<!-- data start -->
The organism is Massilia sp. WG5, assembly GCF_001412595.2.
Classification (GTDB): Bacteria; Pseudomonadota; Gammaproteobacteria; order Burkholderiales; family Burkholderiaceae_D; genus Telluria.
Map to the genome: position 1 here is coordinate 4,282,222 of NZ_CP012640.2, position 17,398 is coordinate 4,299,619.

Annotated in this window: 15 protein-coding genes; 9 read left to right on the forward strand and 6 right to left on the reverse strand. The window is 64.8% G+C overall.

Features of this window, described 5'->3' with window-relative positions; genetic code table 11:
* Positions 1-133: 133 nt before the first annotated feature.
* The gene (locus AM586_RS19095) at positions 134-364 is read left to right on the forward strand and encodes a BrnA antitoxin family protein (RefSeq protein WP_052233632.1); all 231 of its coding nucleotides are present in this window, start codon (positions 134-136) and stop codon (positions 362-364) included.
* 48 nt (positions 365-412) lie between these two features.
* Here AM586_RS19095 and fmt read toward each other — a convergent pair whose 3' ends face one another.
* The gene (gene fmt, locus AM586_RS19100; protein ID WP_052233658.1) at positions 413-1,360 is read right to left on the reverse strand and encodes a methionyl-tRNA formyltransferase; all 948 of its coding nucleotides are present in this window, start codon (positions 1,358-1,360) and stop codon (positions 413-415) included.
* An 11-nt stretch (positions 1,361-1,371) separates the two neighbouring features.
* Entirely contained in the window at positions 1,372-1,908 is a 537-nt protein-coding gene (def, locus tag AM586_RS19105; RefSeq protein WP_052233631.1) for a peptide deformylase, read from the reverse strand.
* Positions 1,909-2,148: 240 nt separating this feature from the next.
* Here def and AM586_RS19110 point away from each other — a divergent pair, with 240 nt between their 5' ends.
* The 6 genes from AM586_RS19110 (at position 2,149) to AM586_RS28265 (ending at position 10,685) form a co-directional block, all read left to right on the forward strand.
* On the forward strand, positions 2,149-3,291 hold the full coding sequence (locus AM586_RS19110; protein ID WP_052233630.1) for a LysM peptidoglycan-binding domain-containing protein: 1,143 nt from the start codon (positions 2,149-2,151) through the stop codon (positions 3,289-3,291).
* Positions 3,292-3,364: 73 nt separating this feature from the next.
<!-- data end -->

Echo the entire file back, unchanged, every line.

The organism is Massilia sp. WG5, assembly GCF_001412595.2.
Classification (GTDB): Bacteria; Pseudomonadota; Gammaproteobacteria; order Burkholderiales; family Burkholderiaceae_D; genus Telluria.
Map to the genome: position 1 here is coordinate 4,282,222 of NZ_CP012640.2, position 17,398 is coordinate 4,299,619.

Annotated in this window: 15 protein-coding genes; 9 read left to right on the forward strand and 6 right to left on the reverse strand. The window is 64.8% G+C overall.

Features of this window, described 5'->3' with window-relative positions; genetic code table 11:
* Positions 1-133: 133 nt before the first annotated feature.
* The gene (locus AM586_RS19095) at positions 134-364 is read left to right on the forward strand and encodes a BrnA antitoxin family protein (RefSeq protein WP_052233632.1); all 231 of its coding nucleotides are present in this window, start codon (positions 134-136) and stop codon (positions 362-364) included.
* 48 nt (positions 365-412) lie between these two features.
* Here AM586_RS19095 and fmt read toward each other — a convergent pair whose 3' ends face one another.
* The gene (gene fmt, locus AM586_RS19100; protein ID WP_052233658.1) at positions 413-1,360 is read right to left on the reverse strand and encodes a methionyl-tRNA formyltransferase; all 948 of its coding nucleotides are present in this window, start codon (positions 1,358-1,360) and stop codon (positions 413-415) included.
* An 11-nt stretch (positions 1,361-1,371) separates the two neighbouring features.
* Entirely contained in the window at positions 1,372-1,908 is a 537-nt protein-coding gene (def, locus tag AM586_RS19105; RefSeq protein WP_052233631.1) for a peptide deformylase, read from the reverse strand.
* Positions 1,909-2,148: 240 nt separating this feature from the next.
* Here def and AM586_RS19110 point away from each other — a divergent pair, with 240 nt between their 5' ends.
* The 6 genes from AM586_RS19110 (at position 2,149) to AM586_RS28265 (ending at position 10,685) form a co-directional block, all read left to right on the forward strand.
* On the forward strand, positions 2,149-3,291 hold the full coding sequence (locus AM586_RS19110; protein ID WP_052233630.1) for a LysM peptidoglycan-binding domain-containing protein: 1,143 nt from the start codon (positions 2,149-2,151) through the stop codon (positions 3,289-3,291).
* Positions 3,292-3,364: 73 nt separating this feature from the next.